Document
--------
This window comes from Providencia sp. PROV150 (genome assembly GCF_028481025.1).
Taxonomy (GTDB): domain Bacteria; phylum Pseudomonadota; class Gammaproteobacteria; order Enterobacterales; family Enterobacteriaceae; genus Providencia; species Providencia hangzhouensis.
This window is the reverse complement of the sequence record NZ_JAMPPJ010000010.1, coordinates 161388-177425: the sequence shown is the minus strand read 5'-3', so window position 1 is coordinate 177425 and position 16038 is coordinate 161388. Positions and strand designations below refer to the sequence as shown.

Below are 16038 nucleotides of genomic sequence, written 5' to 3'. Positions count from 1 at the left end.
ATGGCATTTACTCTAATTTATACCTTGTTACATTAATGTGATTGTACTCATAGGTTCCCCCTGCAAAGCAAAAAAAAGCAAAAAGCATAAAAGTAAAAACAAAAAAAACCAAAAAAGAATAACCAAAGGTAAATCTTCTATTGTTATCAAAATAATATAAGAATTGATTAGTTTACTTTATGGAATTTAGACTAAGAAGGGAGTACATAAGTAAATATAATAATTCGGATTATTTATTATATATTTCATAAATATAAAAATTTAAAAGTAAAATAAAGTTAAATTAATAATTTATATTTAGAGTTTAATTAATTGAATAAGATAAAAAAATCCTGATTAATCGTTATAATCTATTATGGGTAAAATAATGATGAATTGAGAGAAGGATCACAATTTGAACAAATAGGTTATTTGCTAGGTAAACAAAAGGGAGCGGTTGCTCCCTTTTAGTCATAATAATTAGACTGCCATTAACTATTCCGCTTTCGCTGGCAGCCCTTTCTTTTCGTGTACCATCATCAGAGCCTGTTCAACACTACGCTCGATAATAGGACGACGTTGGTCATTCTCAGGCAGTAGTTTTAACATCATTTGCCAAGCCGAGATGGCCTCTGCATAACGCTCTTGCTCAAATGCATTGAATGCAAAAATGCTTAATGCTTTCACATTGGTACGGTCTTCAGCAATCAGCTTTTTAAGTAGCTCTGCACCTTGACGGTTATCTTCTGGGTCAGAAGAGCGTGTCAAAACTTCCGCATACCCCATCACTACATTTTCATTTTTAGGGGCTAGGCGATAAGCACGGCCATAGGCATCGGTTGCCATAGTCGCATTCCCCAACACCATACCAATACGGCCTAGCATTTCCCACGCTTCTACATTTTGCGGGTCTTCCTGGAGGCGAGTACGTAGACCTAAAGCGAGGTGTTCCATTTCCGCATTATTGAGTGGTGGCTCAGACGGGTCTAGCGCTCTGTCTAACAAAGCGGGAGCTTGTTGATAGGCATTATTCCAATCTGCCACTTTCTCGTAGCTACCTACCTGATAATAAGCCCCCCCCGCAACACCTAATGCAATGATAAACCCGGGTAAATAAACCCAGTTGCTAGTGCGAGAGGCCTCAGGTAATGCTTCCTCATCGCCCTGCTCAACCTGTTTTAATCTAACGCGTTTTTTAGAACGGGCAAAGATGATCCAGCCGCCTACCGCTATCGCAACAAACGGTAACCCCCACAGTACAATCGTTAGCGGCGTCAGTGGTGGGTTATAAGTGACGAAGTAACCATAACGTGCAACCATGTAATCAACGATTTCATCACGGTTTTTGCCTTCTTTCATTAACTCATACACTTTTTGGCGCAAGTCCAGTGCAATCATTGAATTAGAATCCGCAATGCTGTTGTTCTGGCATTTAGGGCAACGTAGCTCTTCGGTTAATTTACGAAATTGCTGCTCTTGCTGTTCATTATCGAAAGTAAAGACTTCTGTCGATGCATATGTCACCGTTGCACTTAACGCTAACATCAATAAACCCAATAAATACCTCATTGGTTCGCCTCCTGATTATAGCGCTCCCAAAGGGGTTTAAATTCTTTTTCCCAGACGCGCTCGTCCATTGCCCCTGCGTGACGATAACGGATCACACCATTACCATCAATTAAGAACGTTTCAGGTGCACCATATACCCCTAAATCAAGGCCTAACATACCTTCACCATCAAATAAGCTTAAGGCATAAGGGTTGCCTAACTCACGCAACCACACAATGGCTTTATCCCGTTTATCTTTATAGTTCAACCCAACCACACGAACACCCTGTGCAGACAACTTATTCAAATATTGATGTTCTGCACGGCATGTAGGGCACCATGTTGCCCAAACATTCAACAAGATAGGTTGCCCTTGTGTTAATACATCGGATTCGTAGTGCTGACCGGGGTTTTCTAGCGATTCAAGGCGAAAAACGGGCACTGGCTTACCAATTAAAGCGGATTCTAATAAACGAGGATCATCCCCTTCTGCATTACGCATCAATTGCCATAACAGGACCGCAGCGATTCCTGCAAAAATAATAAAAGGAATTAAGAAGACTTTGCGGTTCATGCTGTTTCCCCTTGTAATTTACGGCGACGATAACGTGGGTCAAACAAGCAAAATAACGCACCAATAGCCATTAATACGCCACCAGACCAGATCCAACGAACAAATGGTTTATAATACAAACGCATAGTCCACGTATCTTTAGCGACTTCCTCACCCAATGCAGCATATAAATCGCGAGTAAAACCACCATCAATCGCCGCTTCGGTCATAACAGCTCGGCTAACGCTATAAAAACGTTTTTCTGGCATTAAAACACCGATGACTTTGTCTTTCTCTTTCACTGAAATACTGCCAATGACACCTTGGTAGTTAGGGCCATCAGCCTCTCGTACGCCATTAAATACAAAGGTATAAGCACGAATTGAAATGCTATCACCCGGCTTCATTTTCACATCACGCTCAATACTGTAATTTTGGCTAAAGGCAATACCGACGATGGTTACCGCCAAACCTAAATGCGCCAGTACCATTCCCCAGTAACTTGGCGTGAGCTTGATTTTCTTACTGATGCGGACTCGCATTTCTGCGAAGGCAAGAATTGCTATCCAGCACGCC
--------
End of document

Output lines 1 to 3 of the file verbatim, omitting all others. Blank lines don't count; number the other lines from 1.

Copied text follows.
This window comes from Providencia sp. PROV150 (genome assembly GCF_028481025.1).
Taxonomy (GTDB): domain Bacteria; phylum Pseudomonadota; class Gammaproteobacteria; order Enterobacterales; family Enterobacteriaceae; genus Providencia; species Providencia hangzhouensis.
This window is the reverse complement of the sequence record NZ_JAMPPJ010000010.1, coordinates 161388-177425: the sequence shown is the minus strand read 5'-3', so window position 1 is coordinate 177425 and position 16038 is coordinate 161388. Positions and strand designations below refer to the sequence as shown.